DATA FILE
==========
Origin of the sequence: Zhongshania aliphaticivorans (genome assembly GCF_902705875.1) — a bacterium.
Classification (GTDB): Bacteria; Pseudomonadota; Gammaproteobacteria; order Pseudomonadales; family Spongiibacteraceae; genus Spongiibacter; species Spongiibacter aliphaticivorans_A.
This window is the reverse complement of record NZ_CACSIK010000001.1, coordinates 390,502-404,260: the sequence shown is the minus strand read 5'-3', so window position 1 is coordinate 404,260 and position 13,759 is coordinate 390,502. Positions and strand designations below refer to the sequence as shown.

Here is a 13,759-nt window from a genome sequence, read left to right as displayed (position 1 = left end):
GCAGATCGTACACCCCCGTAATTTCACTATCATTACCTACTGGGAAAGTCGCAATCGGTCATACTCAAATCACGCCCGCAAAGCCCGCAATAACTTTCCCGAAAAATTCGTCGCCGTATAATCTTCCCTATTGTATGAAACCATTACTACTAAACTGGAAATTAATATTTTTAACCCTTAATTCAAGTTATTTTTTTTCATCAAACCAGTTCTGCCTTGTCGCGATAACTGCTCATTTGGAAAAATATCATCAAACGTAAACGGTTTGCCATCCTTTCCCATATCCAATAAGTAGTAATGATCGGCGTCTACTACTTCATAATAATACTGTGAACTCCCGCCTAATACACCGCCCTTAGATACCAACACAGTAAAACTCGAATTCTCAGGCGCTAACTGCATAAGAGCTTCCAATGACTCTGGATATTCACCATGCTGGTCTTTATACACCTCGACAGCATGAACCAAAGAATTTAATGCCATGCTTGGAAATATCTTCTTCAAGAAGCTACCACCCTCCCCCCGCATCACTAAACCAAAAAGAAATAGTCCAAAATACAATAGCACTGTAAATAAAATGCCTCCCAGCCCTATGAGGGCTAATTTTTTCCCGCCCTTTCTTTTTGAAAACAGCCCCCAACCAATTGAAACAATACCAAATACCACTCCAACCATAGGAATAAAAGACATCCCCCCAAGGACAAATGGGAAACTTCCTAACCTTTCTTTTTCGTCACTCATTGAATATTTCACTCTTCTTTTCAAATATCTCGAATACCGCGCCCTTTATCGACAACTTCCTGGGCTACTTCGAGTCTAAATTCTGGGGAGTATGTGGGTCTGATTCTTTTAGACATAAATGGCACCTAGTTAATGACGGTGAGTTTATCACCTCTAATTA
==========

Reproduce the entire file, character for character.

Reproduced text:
Origin of the sequence: Zhongshania aliphaticivorans (genome assembly GCF_902705875.1) — a bacterium.
Classification (GTDB): Bacteria; Pseudomonadota; Gammaproteobacteria; order Pseudomonadales; family Spongiibacteraceae; genus Spongiibacter; species Spongiibacter aliphaticivorans_A.
This window is the reverse complement of record NZ_CACSIK010000001.1, coordinates 390,502-404,260: the sequence shown is the minus strand read 5'-3', so window position 1 is coordinate 404,260 and position 13,759 is coordinate 390,502. Positions and strand designations below refer to the sequence as shown.

Here is a 13,759-nt window from a genome sequence, read left to right as displayed (position 1 = left end):
GCAGATCGTACACCCCCGTAATTTCACTATCATTACCTACTGGGAAAGTCGCAATCGGTCATACTCAAATCACGCCCGCAAAGCCCGCAATAACTTTCCCGAAAAATTCGTCGCCGTATAATCTTCCCTATTGTATGAAACCATTACTACTAAACTGGAAATTAATATTTTTAACCCTTAATTCAAGTTATTTTTTTTCATCAAACCAGTTCTGCCTTGTCGCGATAACTGCTCATTTGGAAAAATATCATCAAACGTAAACGGTTTGCCATCCTTTCCCATATCCAATAAGTAGTAATGATCGGCGTCTACTACTTCATAATAATACTGTGAACTCCCGCCTAATACACCGCCCTTAGATACCAACACAGTAAAACTCGAATTCTCAGGCGCTAACTGCATAAGAGCTTCCAATGACTCTGGATATTCACCATGCTGGTCTTTATACACCTCGACAGCATGAACCAAAGAATTTAATGCCATGCTTGGAAATATCTTCTTCAAGAAGCTACCACCCTCCCCCCGCATCACTAAACCAAAAAGAAATAGTCCAAAATACAATAGCACTGTAAATAAAATGCCTCCCAGCCCTATGAGGGCTAATTTTTTCCCGCCCTTTCTTTTTGAAAACAGCCCCCAACCAATTGAAACAATACCAAATACCACTCCAACCATAGGAATAAAAGACATCCCCCCAAGGACAAATGGGAAACTTCCTAACCTTTCTTTTTCGTCACTCATTGAATATTTCACTCTTCTTTTCAAATATCTCGAATACCGCGCCCTTTATCGACAACTTCCTGGGCTACTTCGAGTCTAAATTCTGGGGAGTATGTGGGTCTGATTCTTTTAGACATAAATGGCACCTAGTTAATGACGGTGAGTTTATCACCTCTAATTA